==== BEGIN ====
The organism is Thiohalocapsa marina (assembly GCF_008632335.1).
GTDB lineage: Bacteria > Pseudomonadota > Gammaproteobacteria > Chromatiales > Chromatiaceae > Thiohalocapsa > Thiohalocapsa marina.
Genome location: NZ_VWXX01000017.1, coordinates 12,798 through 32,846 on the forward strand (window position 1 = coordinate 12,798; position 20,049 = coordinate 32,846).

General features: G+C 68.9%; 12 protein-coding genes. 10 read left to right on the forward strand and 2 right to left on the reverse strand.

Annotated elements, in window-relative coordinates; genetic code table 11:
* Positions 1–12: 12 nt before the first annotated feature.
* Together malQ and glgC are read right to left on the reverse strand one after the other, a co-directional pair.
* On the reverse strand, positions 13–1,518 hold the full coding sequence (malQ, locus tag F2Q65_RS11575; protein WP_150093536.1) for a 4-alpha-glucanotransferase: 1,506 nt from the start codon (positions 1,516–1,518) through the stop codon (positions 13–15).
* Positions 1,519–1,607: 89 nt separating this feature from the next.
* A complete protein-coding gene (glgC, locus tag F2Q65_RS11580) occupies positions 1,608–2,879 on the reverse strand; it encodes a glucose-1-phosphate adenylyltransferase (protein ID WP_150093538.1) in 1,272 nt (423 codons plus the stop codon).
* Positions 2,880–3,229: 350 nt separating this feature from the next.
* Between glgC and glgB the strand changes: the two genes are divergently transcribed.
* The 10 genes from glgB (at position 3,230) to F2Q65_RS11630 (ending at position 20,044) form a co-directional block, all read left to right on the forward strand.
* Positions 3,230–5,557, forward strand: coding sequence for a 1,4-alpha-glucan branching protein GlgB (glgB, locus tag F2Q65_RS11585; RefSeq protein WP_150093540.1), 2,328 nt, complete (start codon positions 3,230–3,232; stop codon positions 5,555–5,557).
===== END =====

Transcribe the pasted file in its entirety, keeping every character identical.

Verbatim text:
The organism is Thiohalocapsa marina (assembly GCF_008632335.1).
GTDB lineage: Bacteria > Pseudomonadota > Gammaproteobacteria > Chromatiales > Chromatiaceae > Thiohalocapsa > Thiohalocapsa marina.
Genome location: NZ_VWXX01000017.1, coordinates 12,798 through 32,846 on the forward strand (window position 1 = coordinate 12,798; position 20,049 = coordinate 32,846).

General features: G+C 68.9%; 12 protein-coding genes. 10 read left to right on the forward strand and 2 right to left on the reverse strand.

Annotated elements, in window-relative coordinates; genetic code table 11:
* Positions 1–12: 12 nt before the first annotated feature.
* Together malQ and glgC are read right to left on the reverse strand one after the other, a co-directional pair.
* On the reverse strand, positions 13–1,518 hold the full coding sequence (malQ, locus tag F2Q65_RS11575; protein WP_150093536.1) for a 4-alpha-glucanotransferase: 1,506 nt from the start codon (positions 1,516–1,518) through the stop codon (positions 13–15).
* Positions 1,519–1,607: 89 nt separating this feature from the next.
* A complete protein-coding gene (glgC, locus tag F2Q65_RS11580) occupies positions 1,608–2,879 on the reverse strand; it encodes a glucose-1-phosphate adenylyltransferase (protein ID WP_150093538.1) in 1,272 nt (423 codons plus the stop codon).
* Positions 2,880–3,229: 350 nt separating this feature from the next.
* Between glgC and glgB the strand changes: the two genes are divergently transcribed.
* The 10 genes from glgB (at position 3,230) to F2Q65_RS11630 (ending at position 20,044) form a co-directional block, all read left to right on the forward strand.
* Positions 3,230–5,557, forward strand: coding sequence for a 1,4-alpha-glucan branching protein GlgB (glgB, locus tag F2Q65_RS11585; RefSeq protein WP_150093540.1), 2,328 nt, complete (start codon positions 3,230–3,232; stop codon positions 5,555–5,557).